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Assessment of Health Risks in the Elimination of Food-borne Pathogens Vibrio parahaemolyticus and V. vulnificus in Oysters
Shellfish are aquatic shelled mollusks (clams, oysters, and mussels) or crustaceans (shrimp and lobsters). Often sought by consumers for their unique flavors and health benefits, shellfish are an excellent source of omega-3 fatty acids, monounsaturated and polyunsaturated fats, and numerous minerals like zinc, copper, iron, and magnesium (Hosomi, 2012). However, consuming shellfish presents potential public health risks when not carefully prepared. Raw and improperly cooked mollusks have been shown to be vectors of infectious agents and marine biotoxins due to their high potential to host bacteria and viruses when filter-feeding from their environment (Budtz-Jørgensen, 2007). Infectious disease outbreaks have been reported in the United States since the late 1800s, many of which involve seafood-borne illnesses associated with human waste sewage effluent or bacterial pathogens indigenous to marine environments along coastal regions (Rippey, 1994).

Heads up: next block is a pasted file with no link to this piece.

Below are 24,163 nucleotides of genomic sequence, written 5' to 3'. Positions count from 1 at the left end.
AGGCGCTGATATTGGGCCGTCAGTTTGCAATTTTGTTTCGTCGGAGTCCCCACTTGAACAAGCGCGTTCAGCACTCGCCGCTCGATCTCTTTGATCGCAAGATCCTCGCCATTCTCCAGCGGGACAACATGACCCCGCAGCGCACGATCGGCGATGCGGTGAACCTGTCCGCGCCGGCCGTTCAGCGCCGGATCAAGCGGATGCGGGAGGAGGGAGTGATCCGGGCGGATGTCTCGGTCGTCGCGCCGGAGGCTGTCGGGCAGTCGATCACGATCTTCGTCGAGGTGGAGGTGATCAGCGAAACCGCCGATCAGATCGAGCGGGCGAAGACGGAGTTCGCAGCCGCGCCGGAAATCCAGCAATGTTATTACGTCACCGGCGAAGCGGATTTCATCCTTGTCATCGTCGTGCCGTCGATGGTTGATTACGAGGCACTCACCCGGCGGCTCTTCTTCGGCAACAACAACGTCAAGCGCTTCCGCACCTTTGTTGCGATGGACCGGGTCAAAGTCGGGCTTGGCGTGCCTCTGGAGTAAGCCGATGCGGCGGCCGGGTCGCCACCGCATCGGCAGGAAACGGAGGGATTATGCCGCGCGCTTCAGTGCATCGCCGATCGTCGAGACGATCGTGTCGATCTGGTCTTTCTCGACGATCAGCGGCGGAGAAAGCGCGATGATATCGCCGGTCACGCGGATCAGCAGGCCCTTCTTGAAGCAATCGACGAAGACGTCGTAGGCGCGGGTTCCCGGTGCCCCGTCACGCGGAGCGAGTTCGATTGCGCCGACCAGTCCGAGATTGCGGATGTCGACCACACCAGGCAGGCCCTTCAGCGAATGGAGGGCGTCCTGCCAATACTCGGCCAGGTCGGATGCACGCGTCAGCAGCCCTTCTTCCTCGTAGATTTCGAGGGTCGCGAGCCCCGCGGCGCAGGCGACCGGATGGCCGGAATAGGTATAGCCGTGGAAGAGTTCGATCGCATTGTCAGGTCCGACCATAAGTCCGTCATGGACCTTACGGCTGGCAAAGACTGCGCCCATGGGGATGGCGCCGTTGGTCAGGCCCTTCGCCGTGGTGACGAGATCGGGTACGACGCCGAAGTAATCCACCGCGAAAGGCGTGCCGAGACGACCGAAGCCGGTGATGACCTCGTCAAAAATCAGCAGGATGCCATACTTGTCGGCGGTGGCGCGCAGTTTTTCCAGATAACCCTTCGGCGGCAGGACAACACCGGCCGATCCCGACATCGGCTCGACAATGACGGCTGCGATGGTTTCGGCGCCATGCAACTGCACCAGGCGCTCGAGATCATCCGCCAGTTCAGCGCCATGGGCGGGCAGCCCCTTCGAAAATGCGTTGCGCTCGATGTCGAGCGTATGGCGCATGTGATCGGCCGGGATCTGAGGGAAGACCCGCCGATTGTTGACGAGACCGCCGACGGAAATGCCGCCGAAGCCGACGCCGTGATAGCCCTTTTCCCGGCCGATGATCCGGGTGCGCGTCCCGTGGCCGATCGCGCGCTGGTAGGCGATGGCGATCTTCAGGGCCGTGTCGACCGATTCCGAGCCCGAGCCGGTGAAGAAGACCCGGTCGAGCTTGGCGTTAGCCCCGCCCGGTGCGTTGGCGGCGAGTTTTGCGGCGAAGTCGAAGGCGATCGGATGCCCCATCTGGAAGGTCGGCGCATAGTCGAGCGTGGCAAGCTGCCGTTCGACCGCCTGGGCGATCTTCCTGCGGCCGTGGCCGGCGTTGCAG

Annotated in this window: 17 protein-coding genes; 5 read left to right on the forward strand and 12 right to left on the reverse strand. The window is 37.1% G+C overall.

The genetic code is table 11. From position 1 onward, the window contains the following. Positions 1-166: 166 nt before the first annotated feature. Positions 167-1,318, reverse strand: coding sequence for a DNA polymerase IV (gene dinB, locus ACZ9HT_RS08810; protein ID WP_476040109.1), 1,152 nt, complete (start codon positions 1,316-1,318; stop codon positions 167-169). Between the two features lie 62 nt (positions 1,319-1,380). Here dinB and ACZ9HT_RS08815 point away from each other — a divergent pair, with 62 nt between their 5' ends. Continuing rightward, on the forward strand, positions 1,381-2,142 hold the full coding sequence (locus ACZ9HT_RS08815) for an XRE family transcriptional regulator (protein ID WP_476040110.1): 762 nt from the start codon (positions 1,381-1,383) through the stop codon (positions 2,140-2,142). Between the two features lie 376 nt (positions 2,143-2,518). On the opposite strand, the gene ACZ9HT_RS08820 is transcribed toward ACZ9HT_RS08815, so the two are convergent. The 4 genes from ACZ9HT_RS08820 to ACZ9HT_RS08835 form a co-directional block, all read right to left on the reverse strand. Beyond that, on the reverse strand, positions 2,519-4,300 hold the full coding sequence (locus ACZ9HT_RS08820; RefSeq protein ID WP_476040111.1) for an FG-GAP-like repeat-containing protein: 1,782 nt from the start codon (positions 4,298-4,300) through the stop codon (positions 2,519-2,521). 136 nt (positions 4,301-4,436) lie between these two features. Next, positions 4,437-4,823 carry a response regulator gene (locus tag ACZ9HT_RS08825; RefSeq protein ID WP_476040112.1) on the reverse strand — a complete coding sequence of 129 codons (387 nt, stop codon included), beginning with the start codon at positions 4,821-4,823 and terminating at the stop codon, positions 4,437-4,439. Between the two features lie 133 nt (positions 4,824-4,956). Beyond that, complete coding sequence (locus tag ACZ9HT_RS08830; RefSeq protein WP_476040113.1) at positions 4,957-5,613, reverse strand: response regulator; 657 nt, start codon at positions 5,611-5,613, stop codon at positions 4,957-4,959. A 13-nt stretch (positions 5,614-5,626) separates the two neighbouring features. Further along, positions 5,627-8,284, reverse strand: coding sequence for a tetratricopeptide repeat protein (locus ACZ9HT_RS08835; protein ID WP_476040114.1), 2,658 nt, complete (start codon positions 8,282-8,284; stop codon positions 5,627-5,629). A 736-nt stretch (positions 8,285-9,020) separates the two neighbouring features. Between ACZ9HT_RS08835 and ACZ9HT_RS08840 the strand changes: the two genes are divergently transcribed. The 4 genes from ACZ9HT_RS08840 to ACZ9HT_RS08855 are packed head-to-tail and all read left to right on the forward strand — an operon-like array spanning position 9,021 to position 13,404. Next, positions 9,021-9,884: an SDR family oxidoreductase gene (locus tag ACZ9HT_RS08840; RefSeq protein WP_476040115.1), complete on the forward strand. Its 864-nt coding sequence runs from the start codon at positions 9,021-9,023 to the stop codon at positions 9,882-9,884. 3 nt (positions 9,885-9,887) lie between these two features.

Oysters, a common delicacy of seafood enthusiasts, are saltwater bivalves that consume aquatic microorganisms such as plankton and other organic particulates through filter-feeding (Jud, 2011). This process, however strategically efficient for these organisms, typically results in the accidental ingestion of any contaminants and pathogens present within the water column and thus evolves the bioamplification of contaminants within oysters (Jackson, 2009).
The Vibrio genus of bacteria, commonly associated with eating undercooked or raw seafood, are organisms widespread in marine environments and exist in greater numbers in warm, coastal waters such as the Gulf of Mexico (Thompson, 2005). There are 30 species in the genus Vibrio, 14 of which are pathogenic in humans (Faruque, 2008). Vibrio infections, or clinically referred to “vibriosis,” are a result of consuming contaminated seafood, most commonly due to Vibrio parahaemolyticus and V. vulnificus (FDA, 2018).